Epiphyte Plant, Banyan

Epiphyte (pargachha) any plant that grows on another plant or object above the surface of the ground, having no roots in the soil. An epiphyte grows nonparasitically upon another plant, deriving its nutrients and water from the rain, the air, dust, etc. Sometimes when a plant grows on some nonliving structures, such as brick walls or some constructions are also considered as epiphytes. Representatives of almost all groups of plants, like algae, lichens, bryophytes, pteridophytes and angiosperms achieved the epiphytic habit. Of these, bryophytes, pteridophytes and angioperms take a major share of epiphytes. Tree trunks and old branches of trees are mostly used as support for the epiphytes. In Bangladesh the typical epiphytic ferns are Microsorium, Pyrrosia, Dryneria, Drymoglossum, Huperzia and Palhaniana.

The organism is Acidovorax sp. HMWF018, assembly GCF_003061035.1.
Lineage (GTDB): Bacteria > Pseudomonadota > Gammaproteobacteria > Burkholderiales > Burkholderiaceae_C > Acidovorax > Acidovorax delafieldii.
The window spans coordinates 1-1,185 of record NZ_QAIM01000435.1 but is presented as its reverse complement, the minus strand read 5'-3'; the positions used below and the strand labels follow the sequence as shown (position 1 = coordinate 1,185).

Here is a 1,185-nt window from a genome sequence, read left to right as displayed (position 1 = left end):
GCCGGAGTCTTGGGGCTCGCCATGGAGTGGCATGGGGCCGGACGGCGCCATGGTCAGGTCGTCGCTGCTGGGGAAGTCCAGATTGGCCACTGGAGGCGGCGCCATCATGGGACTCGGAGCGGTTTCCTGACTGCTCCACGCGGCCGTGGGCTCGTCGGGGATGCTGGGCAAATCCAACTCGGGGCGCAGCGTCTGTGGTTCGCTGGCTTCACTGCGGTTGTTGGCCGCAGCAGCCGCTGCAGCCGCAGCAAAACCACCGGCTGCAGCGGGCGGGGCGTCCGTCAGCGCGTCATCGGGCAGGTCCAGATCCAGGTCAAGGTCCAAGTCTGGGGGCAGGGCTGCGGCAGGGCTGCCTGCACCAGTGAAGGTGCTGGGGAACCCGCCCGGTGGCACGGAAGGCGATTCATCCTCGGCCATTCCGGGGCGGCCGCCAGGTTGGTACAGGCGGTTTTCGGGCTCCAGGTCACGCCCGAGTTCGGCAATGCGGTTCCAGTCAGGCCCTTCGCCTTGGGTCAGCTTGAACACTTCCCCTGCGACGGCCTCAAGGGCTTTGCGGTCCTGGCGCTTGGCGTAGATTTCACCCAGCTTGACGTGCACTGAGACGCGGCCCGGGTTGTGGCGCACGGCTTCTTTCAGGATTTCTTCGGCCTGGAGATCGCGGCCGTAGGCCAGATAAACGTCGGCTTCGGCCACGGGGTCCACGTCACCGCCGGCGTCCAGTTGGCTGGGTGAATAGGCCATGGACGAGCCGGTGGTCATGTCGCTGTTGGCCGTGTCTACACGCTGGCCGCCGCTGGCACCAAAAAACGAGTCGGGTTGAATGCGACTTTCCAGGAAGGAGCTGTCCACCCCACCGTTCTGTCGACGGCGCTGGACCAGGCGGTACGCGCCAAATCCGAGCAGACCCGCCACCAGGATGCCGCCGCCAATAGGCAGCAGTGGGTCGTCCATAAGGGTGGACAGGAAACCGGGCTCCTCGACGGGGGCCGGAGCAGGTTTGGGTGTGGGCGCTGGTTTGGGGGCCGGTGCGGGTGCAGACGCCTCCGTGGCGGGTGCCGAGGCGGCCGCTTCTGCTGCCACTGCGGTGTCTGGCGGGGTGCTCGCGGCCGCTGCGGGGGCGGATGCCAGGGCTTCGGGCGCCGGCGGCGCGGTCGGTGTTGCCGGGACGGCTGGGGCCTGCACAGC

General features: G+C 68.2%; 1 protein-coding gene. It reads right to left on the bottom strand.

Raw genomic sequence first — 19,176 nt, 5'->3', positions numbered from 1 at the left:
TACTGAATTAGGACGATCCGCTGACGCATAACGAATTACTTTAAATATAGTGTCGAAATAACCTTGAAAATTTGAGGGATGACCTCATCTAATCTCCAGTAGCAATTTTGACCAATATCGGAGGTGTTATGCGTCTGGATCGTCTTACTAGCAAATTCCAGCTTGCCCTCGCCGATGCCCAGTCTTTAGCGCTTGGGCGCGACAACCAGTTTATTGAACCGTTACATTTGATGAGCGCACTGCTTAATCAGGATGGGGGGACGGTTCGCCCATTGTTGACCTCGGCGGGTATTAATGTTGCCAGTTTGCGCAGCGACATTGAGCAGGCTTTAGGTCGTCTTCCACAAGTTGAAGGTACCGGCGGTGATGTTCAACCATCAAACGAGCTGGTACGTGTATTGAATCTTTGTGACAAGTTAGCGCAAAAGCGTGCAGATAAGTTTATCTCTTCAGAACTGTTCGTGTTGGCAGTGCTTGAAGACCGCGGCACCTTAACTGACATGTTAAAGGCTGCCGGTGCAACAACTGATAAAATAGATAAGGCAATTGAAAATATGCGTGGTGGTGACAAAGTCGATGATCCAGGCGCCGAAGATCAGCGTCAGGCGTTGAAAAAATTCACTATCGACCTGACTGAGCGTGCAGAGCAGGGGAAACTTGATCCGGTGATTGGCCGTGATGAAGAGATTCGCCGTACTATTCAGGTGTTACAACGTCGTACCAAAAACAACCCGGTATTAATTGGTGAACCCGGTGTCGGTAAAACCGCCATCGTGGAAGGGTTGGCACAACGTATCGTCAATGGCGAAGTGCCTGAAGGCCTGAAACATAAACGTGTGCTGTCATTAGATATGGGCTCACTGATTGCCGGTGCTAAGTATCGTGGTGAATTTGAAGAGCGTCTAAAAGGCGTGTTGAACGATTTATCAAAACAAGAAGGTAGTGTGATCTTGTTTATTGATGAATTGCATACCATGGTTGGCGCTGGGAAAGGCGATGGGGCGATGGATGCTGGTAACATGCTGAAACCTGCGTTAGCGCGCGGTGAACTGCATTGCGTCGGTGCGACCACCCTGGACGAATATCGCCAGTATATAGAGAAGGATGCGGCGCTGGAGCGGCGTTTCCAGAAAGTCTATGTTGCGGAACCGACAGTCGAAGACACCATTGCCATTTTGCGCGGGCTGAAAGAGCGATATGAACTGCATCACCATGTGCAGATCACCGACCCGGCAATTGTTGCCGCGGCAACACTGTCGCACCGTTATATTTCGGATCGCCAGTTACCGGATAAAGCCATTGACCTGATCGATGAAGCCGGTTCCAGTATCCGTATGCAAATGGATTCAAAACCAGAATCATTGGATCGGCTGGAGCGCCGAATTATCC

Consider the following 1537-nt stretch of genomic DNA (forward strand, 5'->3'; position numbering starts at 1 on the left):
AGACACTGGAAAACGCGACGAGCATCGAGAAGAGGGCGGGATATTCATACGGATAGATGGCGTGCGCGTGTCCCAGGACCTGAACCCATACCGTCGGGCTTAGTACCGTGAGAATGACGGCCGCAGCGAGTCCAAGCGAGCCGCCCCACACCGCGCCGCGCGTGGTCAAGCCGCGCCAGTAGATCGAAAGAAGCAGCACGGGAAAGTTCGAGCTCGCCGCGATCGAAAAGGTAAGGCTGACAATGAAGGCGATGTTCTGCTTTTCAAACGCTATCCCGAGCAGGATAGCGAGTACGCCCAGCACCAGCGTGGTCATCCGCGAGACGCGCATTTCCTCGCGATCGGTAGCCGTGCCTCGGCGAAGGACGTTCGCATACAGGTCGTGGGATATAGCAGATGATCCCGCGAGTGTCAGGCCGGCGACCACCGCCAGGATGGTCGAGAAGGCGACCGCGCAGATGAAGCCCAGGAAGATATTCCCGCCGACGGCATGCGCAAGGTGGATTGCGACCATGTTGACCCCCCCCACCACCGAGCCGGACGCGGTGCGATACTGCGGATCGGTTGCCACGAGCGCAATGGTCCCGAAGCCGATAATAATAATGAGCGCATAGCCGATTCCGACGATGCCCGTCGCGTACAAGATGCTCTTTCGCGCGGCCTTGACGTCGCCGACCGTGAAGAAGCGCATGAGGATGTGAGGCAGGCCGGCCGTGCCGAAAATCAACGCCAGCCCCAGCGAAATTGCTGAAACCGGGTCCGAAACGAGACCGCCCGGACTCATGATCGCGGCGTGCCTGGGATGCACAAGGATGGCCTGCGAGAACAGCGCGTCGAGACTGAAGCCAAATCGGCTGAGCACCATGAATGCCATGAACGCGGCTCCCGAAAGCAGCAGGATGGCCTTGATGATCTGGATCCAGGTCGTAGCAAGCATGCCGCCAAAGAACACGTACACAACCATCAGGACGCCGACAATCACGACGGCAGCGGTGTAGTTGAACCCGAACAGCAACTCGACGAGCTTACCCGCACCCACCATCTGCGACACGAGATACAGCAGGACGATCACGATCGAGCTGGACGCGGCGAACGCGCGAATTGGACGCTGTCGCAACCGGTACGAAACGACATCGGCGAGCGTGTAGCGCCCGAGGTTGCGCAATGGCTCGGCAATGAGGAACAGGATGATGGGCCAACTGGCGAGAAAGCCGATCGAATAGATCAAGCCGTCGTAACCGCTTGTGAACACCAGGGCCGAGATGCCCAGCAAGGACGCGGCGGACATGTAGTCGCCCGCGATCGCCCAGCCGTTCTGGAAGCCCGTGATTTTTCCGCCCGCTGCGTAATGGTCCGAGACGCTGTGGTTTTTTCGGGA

The typical epiphytic angioperms are the orchids; the common are Dendrobium, Aerides, Rhyncostylis, Vanda and Cymbidium. At least 50 such species have been recorded from Bangladesh. Some asclepiads are also found as typical epiphytes. The common hemi-epiphytes of Bangladesh are Banyan (Ficus benghalensis) and Peepul tree (F. religiosa). [Mostafa Kamal Pasha]

See also angiosperm; bryophyte; pteridophyte.